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From: Thorsten Ottosen (thorsten.ottosen_at_[hidden])
Date: 2006-04-24 05:04:05

Daniel Walker wrote:
> On 4/23/06, Peter Dimov <pdimov_at_[hidden]> wrote:
>>Daniel Walker wrote:
>>>On 4/23/06, Thorsten Ottosen <thorsten.ottosen_at_[hidden]> wrote:

>>>>Ok, why is that exception better than the one I generate if I don't
>>>>meet the tag I expect, of if the contents of a tag is not of the
>>>>type I expect?
>>>Well, you don't have to write C++ code to check if the tag/content is
>>>what you expect. You declare the acceptable content (tags,
>>>attribute/values, branch structures/sub-trees, etc) for your config
>>>file in a schema, and the parser determines whether or not the XML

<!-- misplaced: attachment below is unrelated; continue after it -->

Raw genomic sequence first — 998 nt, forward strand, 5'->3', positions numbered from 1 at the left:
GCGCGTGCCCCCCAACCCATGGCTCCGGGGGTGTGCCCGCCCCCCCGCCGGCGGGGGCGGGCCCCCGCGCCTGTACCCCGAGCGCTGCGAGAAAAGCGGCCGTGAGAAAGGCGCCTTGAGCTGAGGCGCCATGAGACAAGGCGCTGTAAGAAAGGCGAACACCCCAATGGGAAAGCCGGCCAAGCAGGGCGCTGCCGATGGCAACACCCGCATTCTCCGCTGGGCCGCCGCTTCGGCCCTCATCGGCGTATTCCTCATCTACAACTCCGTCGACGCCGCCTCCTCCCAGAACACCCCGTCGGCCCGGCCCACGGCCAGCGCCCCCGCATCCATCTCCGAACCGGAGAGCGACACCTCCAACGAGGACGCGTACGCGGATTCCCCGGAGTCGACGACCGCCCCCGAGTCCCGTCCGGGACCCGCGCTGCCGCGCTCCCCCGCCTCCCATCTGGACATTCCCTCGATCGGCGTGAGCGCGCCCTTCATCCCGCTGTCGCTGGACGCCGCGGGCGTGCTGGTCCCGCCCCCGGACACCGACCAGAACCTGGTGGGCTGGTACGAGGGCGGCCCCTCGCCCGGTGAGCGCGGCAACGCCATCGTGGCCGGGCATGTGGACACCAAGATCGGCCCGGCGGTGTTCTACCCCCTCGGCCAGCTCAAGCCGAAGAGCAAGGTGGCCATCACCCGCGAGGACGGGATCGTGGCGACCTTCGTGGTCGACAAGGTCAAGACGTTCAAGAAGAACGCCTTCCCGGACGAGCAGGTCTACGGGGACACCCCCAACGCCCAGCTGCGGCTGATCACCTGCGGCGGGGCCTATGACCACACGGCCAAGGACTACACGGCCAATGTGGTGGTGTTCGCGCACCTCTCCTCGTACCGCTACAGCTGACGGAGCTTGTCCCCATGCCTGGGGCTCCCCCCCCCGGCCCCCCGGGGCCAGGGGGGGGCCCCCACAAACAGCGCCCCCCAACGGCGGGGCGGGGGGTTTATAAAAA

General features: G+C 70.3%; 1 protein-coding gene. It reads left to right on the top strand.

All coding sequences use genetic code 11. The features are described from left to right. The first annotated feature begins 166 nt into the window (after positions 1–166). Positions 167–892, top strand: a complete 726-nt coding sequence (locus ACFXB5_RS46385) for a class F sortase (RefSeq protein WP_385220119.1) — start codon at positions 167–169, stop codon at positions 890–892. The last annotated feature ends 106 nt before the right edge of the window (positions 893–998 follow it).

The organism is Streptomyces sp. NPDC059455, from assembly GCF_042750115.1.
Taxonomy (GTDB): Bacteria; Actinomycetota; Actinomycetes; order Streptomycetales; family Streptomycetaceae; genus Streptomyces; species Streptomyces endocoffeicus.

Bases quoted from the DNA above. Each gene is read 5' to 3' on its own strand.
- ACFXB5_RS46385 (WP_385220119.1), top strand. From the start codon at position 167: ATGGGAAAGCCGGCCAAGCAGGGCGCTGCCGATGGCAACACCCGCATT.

>>>file conforms to the format declared in the schema.

>>I wouldn't omit the checks in the code, even when using a validating parser.
>>When the schema and the program logic disagree, the program logic "wins". Or
>>crashes. Either way, the schema loses. :-)
> Good point about crashes. It is still possible to write programs that
> crash even when using a schema. There is no silver bullet. Whether or
> not you want to double check the parser/scheme is the same sort of
> decision as whether or not you define NDEBUG in a released/deployed
> system. Sure, the asserts are still useful, but do you really need the
> extra check? The answer probably depends on the specific circumstances
> and is somewhat a matter of taste. I think the more common case is
> that you forget to manually check a constraint on the XML in your
> code, in which case you would be glad if you had a validating parser.

At least for my code, a crash is not acceptable compared to a nice popup
message: "Error in xml-file: foo";


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